Bob McDavitt’s ideas for sailing around the South Pacific.
Disclaimer: Weather is a mix of pattern and chaos; these ideas are from the patterned world.
Compiled Sunday 12 Mar 2023
IS THIS THE START OF EL NINO?
Recently there has been a twinning of Lows north and south of Galapagos:
AS seen here today on windy.com with L1 near 5N and L2 near 10S. L2 is the remains of Cyclone YAKU that formed a few days ago on that convergence zone that was south of Galapagos as mentioned in my blog over the past few weeks.
Consequently, we have a belt of near equatorial winds just south of Galapagos as shown by the purple arrow, and the trade winds have weakened, and in places reversed for those planning to voyage from Panama to Marquesas, normally done at this time of the year.
There is now a strong movement of sun-warmed surface water eastwards, over 3knots in places around Galapagos.
And this is now starting to pile warmer than normal water along the Peru Coast. One of the yachts that passed thru this area yesterday described the scene thus: “as far as the sea life is concerned, a couple of dolphin came by a day or so ago, few birds resting on the deck at night, and that’s about as much as we have seen, had 3 fishing rods out with various types of lures and not had a touch in 4 days I think they know not to come near this part of the ocean.”
SO much warm water has shifted that the Intertropical convergence zone ITCZ has gone inland and there is now a lot of convective activity along the Peru coast. Parts of Peru have had flooding and mudslides in the past week, see floodlist.com/america/peru-floods-lambayeque-peru-march-2023 – they have had rain amounts they haven’t seen since Jan 2017 the start of an EL NINO COSTERO event (see http://www.globe.gov/web/claudiacarovera/home/blog/-/blogs/el-nino-costero-in-peru-a-story-to-tell)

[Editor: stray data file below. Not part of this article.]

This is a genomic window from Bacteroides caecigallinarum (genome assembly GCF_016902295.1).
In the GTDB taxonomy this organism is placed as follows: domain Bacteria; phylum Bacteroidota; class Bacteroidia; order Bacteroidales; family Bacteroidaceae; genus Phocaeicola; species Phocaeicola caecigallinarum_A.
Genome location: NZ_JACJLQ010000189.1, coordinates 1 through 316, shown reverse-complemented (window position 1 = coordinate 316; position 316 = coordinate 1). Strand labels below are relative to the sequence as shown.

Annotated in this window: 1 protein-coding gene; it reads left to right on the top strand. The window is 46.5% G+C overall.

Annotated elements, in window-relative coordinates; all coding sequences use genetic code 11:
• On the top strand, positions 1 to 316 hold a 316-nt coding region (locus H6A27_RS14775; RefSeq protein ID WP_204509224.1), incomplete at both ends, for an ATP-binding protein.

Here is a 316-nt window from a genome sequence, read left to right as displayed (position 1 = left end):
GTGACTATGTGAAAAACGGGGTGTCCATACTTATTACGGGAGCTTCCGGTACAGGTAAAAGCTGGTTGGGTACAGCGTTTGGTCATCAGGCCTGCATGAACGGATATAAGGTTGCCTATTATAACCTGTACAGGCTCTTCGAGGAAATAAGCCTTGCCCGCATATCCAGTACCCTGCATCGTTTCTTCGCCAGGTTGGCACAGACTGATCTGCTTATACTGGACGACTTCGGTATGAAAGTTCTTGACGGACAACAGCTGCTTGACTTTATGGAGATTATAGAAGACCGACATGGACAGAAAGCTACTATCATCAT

A snapshot of the clouds over the Pacific also shows how the tropical moisture that normally forms the ITCZ has been diverted by strong winds aloft from east of Hawaii to California… an atmospheric river.
Here is a link to a YouTube clip giving an animated loop of the isobars and streamlines in the South Pacific for February 2023
The latest cyclone activity report is at zoom.earth and tropic.ssec.wisc.edu and Tropical Cyclone Potential is from www.ssd.noaa.gov/PS/TROP/TCFP/index.html
Cyclone FREDDY continues to continue and to break records. It has a central pressure around 980 and has made landfall for a second time over Mozambique today. It was named on 5 Feb and is now the longest lasting tropical storm with the greatest ACE accumulated cyclone energy.
A good summary of FREDDY (so far ) has been made by South African meteorologist Annette Botha at www.youtube.com/watch?v=v_KpFj2OXsQ
Cyclone YAKU briefly formed off Peru.
There is still a likelihood of low pressure development around Vanuatu this week.
The next MJO is expected to start forming in the Indian Ocean during the next few weeks and, with a lot of hand-waving, if this season’s rhythm continues that means it may reach northern Australia around start or April. So, there is still time for another cyclone to form in the Pacific before the send of the season
Weather Zones Mid-week GFS model showing isobars, winds, waves (purple), rain (red), MT (Monsoonal trough), STR (Subtropical Ridge), SPCZ (South Pacific Convergence Zone) CZ (Convergence Zone) and CAPE (lime)
CAPE maps mid-week GFS and EC from Predictwind, showing chance of lightning.
Rain Accumulation next five days from windy.com
The SPCZ is expected to remain active from Solomons to Fiji and in a weaker zone across Southern Cooks and Austral Islands . Several small lows are forming on these zones. A small low 10F near Southern Cooks and another 11F between Fiji and Tonga may have strong winds next few days. but then fade. A more intense low L2 now near Vanuatu is expected to travel slowly south towards New Caledonia and might deepen. A smaller convergence zone is expected to form over the Tuamotu Islands.
HIGHS and LOWS
A trough is crossing NZ on Monday followed by large High H! crossing the Tasman sea reaching NZ on Tue/Wed, then moving off to the east along 35 to 40S.
Low L1 tonight over Lord Howe island is expected to cross Aotearoa NZ on Thurs/Friday followed by a strong westerly flow.
Those planning to cross the Tasman Sea this week should avoid L1.
If you would like more detail for your voyage, then check metbob.com to see what I offer.
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